From Slate, a few years ago: “But the end of fascism was opened to doubt in the 1990s by a series of sobering developments”.
    Further, Stargardt, if he wished to insert 21st century concerns into a review of a book that is about something else entirely, he would do well to look at the authoritarianism and anti-Semitism of the left.
    But, as has been noted more than once, bias makes you stupid.
    Interestingly, there is a review (a straightforward review, by the way) of the same book in the same NYT by Jennifer Szalai published three days before Stargardt’s review. Why the Times chose to give Stargardt a platform, only they can answer, but to me it looks like a part of their ongoing campaign.

  7. Thank you Jack for the reminder that there are people who choose to do the right thing because they have an internal ethics compass, not because of societal pressure. Thanks also to LoSonnambulo for that recognition of Glen Campbell.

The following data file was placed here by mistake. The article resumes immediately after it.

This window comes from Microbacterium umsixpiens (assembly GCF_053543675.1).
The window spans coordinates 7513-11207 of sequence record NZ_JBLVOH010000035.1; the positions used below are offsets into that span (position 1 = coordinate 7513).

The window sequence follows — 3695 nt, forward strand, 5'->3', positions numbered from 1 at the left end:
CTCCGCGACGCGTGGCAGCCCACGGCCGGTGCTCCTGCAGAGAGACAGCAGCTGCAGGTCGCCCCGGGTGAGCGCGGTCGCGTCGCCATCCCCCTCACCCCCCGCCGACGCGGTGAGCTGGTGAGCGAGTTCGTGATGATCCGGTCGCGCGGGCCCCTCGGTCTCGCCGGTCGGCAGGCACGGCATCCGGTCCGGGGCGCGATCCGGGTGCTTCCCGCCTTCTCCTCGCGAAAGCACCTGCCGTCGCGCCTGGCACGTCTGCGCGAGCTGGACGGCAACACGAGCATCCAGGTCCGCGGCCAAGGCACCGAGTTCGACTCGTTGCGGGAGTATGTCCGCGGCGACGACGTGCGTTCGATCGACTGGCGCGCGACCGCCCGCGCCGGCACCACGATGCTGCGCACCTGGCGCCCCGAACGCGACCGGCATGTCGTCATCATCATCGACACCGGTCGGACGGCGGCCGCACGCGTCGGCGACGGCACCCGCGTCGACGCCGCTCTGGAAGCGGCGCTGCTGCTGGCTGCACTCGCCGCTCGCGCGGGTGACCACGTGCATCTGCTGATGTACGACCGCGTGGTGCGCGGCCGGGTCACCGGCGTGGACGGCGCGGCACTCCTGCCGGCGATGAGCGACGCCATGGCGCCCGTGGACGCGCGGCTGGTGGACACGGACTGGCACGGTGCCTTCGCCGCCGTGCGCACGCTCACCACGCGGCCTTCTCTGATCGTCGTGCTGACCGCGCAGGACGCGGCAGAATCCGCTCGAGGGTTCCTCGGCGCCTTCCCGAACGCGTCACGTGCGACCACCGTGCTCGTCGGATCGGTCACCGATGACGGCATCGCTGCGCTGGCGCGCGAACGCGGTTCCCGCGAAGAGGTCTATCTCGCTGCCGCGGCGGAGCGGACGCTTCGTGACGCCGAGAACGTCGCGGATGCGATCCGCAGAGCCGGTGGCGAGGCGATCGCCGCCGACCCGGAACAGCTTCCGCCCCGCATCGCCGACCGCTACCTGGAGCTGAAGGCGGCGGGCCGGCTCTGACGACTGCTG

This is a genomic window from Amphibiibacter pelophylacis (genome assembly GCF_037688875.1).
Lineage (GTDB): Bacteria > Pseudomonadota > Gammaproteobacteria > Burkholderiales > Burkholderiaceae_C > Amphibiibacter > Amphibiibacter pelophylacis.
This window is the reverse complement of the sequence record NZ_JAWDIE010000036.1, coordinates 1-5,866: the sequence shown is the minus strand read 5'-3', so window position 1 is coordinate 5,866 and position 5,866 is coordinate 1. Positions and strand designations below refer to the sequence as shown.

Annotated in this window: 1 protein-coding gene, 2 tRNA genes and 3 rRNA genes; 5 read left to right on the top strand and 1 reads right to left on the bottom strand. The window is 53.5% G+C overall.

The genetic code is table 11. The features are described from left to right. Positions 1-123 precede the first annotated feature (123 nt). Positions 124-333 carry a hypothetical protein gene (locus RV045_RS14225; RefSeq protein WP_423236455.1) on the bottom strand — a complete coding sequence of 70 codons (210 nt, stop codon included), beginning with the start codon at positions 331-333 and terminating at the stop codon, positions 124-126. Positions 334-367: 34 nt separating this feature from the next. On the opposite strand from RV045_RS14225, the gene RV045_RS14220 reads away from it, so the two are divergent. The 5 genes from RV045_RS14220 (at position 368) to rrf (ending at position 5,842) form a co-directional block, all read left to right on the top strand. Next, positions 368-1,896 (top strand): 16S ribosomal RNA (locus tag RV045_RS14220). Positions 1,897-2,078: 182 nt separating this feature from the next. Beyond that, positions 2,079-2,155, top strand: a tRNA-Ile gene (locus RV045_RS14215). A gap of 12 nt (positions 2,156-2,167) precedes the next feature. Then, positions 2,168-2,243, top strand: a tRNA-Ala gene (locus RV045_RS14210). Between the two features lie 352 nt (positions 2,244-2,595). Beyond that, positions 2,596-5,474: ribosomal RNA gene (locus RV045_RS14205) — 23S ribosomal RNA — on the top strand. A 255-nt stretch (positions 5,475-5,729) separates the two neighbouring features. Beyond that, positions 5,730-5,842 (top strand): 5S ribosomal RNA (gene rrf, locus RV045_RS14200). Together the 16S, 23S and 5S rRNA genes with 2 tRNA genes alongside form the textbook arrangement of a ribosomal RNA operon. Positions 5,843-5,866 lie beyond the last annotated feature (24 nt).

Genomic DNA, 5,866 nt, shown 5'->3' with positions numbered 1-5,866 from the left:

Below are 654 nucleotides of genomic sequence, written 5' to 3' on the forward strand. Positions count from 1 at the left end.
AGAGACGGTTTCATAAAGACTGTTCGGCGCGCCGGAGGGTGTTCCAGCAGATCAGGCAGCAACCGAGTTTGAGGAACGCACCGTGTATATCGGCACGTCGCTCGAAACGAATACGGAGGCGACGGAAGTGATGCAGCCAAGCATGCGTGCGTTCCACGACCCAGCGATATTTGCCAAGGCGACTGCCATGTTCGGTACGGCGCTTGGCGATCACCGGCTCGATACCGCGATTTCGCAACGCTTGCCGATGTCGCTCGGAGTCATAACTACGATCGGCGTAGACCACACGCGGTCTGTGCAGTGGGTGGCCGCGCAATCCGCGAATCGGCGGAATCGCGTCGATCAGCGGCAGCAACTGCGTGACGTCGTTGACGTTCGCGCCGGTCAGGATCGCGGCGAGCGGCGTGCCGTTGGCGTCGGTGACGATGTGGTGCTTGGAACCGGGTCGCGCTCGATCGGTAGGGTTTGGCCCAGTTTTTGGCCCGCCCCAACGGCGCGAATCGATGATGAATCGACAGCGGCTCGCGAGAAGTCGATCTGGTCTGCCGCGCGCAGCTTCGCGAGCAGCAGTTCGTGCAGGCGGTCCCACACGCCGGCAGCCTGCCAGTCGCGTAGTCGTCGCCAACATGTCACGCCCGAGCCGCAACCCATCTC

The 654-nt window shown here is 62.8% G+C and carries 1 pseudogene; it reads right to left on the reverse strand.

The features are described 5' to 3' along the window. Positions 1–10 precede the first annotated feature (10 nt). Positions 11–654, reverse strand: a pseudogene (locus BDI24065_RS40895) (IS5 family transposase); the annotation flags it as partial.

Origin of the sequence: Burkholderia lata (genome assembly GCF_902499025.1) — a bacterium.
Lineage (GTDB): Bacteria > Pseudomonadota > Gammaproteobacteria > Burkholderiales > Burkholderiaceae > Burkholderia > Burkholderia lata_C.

Both men chose to use their positions to help others succeed. A powerful lesson today and for all days.

    P.S. Everyone stay safe out there as community authorities encourage people to become active in “crimestop”.

    • Opal. Crimestop poses some intetesting problems. Maryland State Police hev responded to 16, 000 thats right sixteen thousand compliance calls. Twenty eight Maryland residents have been arrested so far because our state government (Blue state with a rare republican governor) has promoted the idea of calling the police on their neighbors.

      Governor Hogan always conducts his pressers in police oriented regalia surrounded by masked military looking persons. Some have stated on social media that all he needs is a tin pot, epulletes with gold braid and a chest full of campaign ribbons to completethe look.

      He is the governor that partnered with Gretchen Whitmer the Dictator of Michigan to write that op ed piece criticizing Trump’s response.